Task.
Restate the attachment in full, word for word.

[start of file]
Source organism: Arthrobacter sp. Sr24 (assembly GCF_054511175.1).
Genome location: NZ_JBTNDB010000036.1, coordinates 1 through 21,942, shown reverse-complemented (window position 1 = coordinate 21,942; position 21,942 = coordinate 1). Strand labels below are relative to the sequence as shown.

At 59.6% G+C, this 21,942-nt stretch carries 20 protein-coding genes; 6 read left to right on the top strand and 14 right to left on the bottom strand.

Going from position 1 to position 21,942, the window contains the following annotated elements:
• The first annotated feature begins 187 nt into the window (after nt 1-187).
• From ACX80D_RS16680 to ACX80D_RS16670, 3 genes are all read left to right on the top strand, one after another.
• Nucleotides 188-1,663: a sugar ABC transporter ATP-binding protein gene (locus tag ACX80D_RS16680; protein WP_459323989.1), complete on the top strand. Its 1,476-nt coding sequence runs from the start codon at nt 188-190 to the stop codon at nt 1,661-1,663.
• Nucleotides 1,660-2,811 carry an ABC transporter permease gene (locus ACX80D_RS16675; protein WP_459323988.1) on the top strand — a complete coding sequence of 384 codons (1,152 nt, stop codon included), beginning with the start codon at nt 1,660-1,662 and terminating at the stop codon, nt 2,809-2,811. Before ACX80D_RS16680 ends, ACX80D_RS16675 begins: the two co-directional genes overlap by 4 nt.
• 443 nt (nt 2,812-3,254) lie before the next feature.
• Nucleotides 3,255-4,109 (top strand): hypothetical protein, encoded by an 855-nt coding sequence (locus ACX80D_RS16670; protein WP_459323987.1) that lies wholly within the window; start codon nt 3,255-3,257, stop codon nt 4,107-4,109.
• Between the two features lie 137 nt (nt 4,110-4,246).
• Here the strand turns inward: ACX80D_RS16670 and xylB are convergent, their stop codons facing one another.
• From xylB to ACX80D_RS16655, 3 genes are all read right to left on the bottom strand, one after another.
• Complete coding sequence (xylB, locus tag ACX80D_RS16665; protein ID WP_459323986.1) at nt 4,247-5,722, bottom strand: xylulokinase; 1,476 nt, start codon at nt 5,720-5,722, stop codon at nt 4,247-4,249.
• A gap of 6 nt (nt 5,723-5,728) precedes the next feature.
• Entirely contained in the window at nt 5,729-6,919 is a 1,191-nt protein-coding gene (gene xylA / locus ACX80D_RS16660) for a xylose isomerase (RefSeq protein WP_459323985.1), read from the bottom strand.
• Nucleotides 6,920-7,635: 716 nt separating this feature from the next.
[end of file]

Source organism: Arthrobacter sp. Sr24 (assembly GCF_054511175.1).
Genome location: NZ_JBTNDB010000036.1, coordinates 1 through 21,942, shown reverse-complemented (window position 1 = coordinate 21,942; position 21,942 = coordinate 1). Strand labels below are relative to the sequence as shown.

At 59.6% G+C, this 21,942-nt stretch carries 20 protein-coding genes; 6 read left to right on the top strand and 14 right to left on the bottom strand.

Going from position 1 to position 21,942, the window contains the following annotated elements:
• The first annotated feature begins 187 nt into the window (after nt 1-187).
• From ACX80D_RS16680 to ACX80D_RS16670, 3 genes are all read left to right on the top strand, one after another.
• Nucleotides 188-1,663: a sugar ABC transporter ATP-binding protein gene (locus tag ACX80D_RS16680; protein WP_459323989.1), complete on the top strand. Its 1,476-nt coding sequence runs from the start codon at nt 188-190 to the stop codon at nt 1,661-1,663.
• Nucleotides 1,660-2,811 carry an ABC transporter permease gene (locus ACX80D_RS16675; protein WP_459323988.1) on the top strand — a complete coding sequence of 384 codons (1,152 nt, stop codon included), beginning with the start codon at nt 1,660-1,662 and terminating at the stop codon, nt 2,809-2,811. Before ACX80D_RS16680 ends, ACX80D_RS16675 begins: the two co-directional genes overlap by 4 nt.
• 443 nt (nt 2,812-3,254) lie before the next feature.
• Nucleotides 3,255-4,109 (top strand): hypothetical protein, encoded by an 855-nt coding sequence (locus ACX80D_RS16670; protein WP_459323987.1) that lies wholly within the window; start codon nt 3,255-3,257, stop codon nt 4,107-4,109.
• Between the two features lie 137 nt (nt 4,110-4,246).
• Here the strand turns inward: ACX80D_RS16670 and xylB are convergent, their stop codons facing one another.
• From xylB to ACX80D_RS16655, 3 genes are all read right to left on the bottom strand, one after another.
• Complete coding sequence (xylB, locus tag ACX80D_RS16665; protein ID WP_459323986.1) at nt 4,247-5,722, bottom strand: xylulokinase; 1,476 nt, start codon at nt 5,720-5,722, stop codon at nt 4,247-4,249.
• A gap of 6 nt (nt 5,723-5,728) precedes the next feature.
• Entirely contained in the window at nt 5,729-6,919 is a 1,191-nt protein-coding gene (gene xylA / locus ACX80D_RS16660) for a xylose isomerase (RefSeq protein WP_459323985.1), read from the bottom strand.
• Nucleotides 6,920-7,635: 716 nt separating this feature from the next.